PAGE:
Wednesday, May 2, 2012

What About Atlantis?

When Socrates and his chums gather the day(!) after they discussed The Republic for another chat on important philosophical matters, the first thing they do is rehearse what they agreed to the day before.  How everyone should stick to one job, how the guardians were a race apart, how children should be raised in common and how "the bad ones were to be secretly handed on to another city".  But now Socrates wants to look at his ideas in motion and see his ideal city compared to other cities, and who better than Timaeus, a well-born man from Lucri in Italy, and his pals, to give a response to Socrates.

Oddly, you might think, in his review of The Republic, Socrates doesn't mention the philosopher-kings we've all grown to know and love, and that Karl Popper anathematized in his Open Society and Its Enemies.  But he doesn't really need to.  It is perfectly clear that Socrates and his young friends would form the junta in their ideal Republic: philosopher-kings in practice if not in name.

Then Critias launches into the myth of Atlantis, supposedly given by an Egyptian priest to Solon the Greek lawgiver centuries before Socrates' time.  Curiously the priest seems to intuit that Atlantis is an island in the middle of the Atlantic Ocean, and "provided passage" to other islands and "to the entire continent on the other side, which surrounds that real sea beyond."  You could take that as a description of the Atlantic Ocean, the Americas, the Pacific Ocean, and East Asia beyond.  Of course, some people now think that there was contact between the Egyptians and the early South American civilizations; there seem to be artifacts and food residues in the Americas that suggest this.  The Egyptian priest is modest about how big the continents and oceans are out there.  You can use your imagination about that.  The Atlantians, did not dwell on their Atlantic island as if in an Isle of the Blessed.  On the contrary, they tried to conquer and enslave Europe and Asia, but were stopped by the mighty Greeks.  But a short while later both Greeks and Atlantis were drownded, like Li'l Em'ly's father and many others.  It was storms that did for Li'l Em'ly's dad, but earthquakes and floods that did for the Atlantians.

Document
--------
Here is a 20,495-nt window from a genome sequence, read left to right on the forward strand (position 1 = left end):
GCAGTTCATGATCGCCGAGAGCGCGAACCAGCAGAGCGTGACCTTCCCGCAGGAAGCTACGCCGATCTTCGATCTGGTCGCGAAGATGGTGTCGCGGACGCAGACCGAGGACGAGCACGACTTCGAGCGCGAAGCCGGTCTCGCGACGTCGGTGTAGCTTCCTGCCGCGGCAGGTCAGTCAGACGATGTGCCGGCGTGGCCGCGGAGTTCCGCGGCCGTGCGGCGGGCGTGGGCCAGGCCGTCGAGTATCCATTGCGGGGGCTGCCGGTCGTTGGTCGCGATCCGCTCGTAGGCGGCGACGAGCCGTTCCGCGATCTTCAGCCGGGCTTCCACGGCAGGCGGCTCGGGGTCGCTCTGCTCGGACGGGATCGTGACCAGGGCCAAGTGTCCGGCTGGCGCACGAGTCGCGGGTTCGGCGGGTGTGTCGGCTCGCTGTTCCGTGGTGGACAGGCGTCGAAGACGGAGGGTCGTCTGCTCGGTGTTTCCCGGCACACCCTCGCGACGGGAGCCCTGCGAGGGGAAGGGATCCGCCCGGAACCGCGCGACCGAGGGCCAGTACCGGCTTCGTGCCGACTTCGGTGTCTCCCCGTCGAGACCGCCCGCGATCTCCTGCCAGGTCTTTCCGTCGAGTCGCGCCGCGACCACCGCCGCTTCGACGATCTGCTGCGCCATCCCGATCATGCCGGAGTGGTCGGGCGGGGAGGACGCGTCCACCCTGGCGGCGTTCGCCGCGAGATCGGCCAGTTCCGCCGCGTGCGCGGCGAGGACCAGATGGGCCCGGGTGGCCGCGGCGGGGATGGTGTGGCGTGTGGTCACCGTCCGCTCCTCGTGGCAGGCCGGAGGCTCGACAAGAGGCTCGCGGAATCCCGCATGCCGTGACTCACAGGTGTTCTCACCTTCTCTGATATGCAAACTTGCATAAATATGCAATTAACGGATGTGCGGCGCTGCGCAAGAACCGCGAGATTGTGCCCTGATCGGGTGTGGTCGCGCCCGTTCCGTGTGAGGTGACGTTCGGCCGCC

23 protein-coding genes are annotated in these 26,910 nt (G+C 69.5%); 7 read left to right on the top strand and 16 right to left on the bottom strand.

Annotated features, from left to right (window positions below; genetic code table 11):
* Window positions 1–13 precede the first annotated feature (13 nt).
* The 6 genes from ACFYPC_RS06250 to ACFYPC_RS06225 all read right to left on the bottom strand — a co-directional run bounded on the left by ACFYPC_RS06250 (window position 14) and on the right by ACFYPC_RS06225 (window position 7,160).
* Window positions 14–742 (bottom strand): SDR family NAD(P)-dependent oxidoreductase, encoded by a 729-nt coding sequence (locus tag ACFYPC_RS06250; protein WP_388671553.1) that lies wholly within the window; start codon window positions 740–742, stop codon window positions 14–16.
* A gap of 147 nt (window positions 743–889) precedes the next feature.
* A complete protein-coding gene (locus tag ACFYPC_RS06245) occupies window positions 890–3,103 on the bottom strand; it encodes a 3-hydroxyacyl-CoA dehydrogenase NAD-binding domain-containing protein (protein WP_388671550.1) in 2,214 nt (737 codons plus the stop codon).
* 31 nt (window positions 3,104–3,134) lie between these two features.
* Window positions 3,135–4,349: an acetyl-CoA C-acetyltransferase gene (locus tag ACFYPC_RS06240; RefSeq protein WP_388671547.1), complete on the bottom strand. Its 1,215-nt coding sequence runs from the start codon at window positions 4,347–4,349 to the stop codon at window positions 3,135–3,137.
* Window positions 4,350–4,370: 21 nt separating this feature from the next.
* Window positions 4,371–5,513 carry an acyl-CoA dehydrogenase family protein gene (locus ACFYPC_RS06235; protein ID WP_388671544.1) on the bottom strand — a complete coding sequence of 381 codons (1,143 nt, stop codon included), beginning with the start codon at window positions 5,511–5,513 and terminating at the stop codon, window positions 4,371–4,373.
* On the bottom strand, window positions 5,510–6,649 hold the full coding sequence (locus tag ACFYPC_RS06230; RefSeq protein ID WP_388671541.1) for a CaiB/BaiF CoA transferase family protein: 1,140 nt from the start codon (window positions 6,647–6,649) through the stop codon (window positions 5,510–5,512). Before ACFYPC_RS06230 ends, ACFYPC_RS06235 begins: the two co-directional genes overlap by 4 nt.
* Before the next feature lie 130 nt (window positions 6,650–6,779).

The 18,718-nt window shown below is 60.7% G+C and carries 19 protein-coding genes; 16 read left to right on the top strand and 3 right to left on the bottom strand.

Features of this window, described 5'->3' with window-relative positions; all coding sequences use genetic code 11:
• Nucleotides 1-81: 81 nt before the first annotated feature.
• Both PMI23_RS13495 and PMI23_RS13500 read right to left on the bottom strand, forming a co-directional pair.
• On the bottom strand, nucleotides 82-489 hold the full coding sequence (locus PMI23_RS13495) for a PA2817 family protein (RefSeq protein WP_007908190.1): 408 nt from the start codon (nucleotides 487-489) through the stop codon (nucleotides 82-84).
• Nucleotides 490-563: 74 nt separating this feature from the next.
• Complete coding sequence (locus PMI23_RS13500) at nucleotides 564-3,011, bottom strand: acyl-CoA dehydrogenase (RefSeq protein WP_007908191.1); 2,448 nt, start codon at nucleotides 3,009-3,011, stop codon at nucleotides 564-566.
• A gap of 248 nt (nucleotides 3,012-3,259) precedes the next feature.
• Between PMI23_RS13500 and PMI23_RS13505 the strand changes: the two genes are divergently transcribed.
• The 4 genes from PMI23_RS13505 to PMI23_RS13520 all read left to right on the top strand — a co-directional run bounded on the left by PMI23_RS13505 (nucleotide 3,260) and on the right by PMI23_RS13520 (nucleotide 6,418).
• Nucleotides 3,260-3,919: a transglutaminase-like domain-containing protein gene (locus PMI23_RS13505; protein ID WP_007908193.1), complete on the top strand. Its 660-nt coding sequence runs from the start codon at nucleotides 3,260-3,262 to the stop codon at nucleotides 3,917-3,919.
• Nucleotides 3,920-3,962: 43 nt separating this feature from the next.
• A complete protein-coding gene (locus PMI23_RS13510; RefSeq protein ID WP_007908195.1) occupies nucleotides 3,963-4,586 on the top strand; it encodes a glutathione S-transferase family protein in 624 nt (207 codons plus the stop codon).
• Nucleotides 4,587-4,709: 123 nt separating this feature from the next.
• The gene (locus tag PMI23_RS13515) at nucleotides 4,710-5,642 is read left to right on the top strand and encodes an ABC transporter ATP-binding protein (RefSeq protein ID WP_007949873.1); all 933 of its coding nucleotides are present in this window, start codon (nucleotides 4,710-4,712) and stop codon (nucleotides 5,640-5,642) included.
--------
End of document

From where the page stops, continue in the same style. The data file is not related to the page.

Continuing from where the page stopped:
Was there an Isle of Atlantis where now you will find nothing but unnavigable waters obstructed by a "layer of mud at shallow depth?"  Hardly.  But it is telling that the center of the Atlantic Ocean has an oceanic ridge, and actually rises above the watery and misty hollows up north in volcanic and glacier-covered Iceland.

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